Coding their way into history


Graph courtesy of Chase Technology Consultants

Graph shows gender shares of total and STEM (science, technology, engineering, mathematics) jobs in 2009.

In a room of 25 engineers, only three are women, according to Girls Who Code.
Visual courtesy of Girls Who Code
In a room of 25 engineers, only three are women, according to Girls Who Code.

Fingers fly across the keyboard, typing sounds echo around and soon a new code is created.

What is the gender of the coder? A male or a female. Only 12 percent of all computer programmers and females according to

Girls Who Code, a club on campus, helps girls learn more about the world of coding and advances in various computer programing careers.

“I feel that in technology, girls are underrepresented, so I wanted to get more girls in our school interested and proficient [in this],” sophomore and club president Annie Chang said.

Despite the fight for equal treatment, girls continue to have fewer privileges than boys in many societies around the world.

But as more opportunities open up for females in various fields and careers that had been predominantly male, the fight for equal rights progresses.

“I would like to see more of a gender [balance] even in the computer classes taught here at Woodbridge,” computer programing teacher Kimberly Hermans said. “I have very few girls in my classes, and I think it’s really unfortunate for whatever reasons that girls are uninterested or possibly intimidated by these classes, while they have proven that it is something in which they can be successful.”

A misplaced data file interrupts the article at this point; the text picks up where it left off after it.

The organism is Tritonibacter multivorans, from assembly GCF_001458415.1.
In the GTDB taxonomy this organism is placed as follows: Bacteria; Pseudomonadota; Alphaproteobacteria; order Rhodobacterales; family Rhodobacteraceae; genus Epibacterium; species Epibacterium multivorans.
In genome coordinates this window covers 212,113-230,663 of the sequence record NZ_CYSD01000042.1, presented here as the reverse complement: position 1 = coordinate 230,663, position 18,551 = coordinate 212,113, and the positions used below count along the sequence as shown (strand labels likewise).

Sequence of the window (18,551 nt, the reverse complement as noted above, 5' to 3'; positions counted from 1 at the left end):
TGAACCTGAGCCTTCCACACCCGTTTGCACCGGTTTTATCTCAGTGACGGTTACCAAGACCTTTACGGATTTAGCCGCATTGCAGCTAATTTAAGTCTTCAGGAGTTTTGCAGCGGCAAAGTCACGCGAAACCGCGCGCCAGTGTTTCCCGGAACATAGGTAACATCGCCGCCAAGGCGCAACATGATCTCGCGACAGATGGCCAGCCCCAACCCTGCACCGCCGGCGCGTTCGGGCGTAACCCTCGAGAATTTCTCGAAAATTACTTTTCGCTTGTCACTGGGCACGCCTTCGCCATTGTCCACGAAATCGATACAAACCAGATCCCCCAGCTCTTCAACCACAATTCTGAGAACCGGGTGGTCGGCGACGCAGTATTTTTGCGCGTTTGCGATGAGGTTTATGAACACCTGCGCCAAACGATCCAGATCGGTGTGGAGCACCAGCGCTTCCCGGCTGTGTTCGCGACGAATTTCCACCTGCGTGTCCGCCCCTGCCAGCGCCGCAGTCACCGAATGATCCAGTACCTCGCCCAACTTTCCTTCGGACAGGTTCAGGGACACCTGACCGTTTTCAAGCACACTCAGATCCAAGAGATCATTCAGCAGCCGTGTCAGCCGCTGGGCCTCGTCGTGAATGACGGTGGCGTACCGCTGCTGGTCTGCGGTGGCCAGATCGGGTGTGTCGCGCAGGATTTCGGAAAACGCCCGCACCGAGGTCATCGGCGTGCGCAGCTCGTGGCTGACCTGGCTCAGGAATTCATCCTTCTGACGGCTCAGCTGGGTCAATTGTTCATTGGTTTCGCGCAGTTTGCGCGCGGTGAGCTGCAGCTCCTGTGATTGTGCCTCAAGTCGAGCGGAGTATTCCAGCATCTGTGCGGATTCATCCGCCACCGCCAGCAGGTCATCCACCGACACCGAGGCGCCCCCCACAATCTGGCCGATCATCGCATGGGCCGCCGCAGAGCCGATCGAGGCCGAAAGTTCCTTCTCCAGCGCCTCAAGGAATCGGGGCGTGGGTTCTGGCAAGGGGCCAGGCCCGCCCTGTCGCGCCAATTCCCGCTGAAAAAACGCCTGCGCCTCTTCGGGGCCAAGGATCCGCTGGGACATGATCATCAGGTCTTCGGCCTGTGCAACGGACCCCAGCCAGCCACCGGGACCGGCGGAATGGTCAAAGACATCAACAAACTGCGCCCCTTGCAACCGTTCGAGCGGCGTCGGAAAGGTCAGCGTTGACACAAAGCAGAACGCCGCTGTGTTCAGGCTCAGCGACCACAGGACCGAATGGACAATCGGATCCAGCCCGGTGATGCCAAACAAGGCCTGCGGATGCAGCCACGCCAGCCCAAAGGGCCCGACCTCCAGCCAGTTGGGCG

Chang started this club during first semester and has gained the attention of approximately 20 girls.

At every meeting, these girls meet and learn a new topic about coding through material provided by the Girls Who Code headquarters. These lessons are followed by a group activity to strengthen their understanding on the topic.

“In the club meetings, we either do the MIT scratch online [practice] or play games from the coding websites,” sophomore and interclub ambassador Lois Kim said.

The current level of material provided by the club is considered easy, but is due to advance as participants learn the basics and develop their fundamentals, according to Chang.

“My most exciting moment would have to be when I first wrote a very basic program, and the program did exactly what I wanted it to do. It might not seem very exciting, but it was a step toward learning how to code,” freshman and outreach officer Lindsay Chong said.

Many guest speakers, mostly professors or computer science club presidents from college, visit this club to share their knowledge and influence girls to follow their passion in computer programming as well as in other careers.

This club meets every Thursday in Room B102.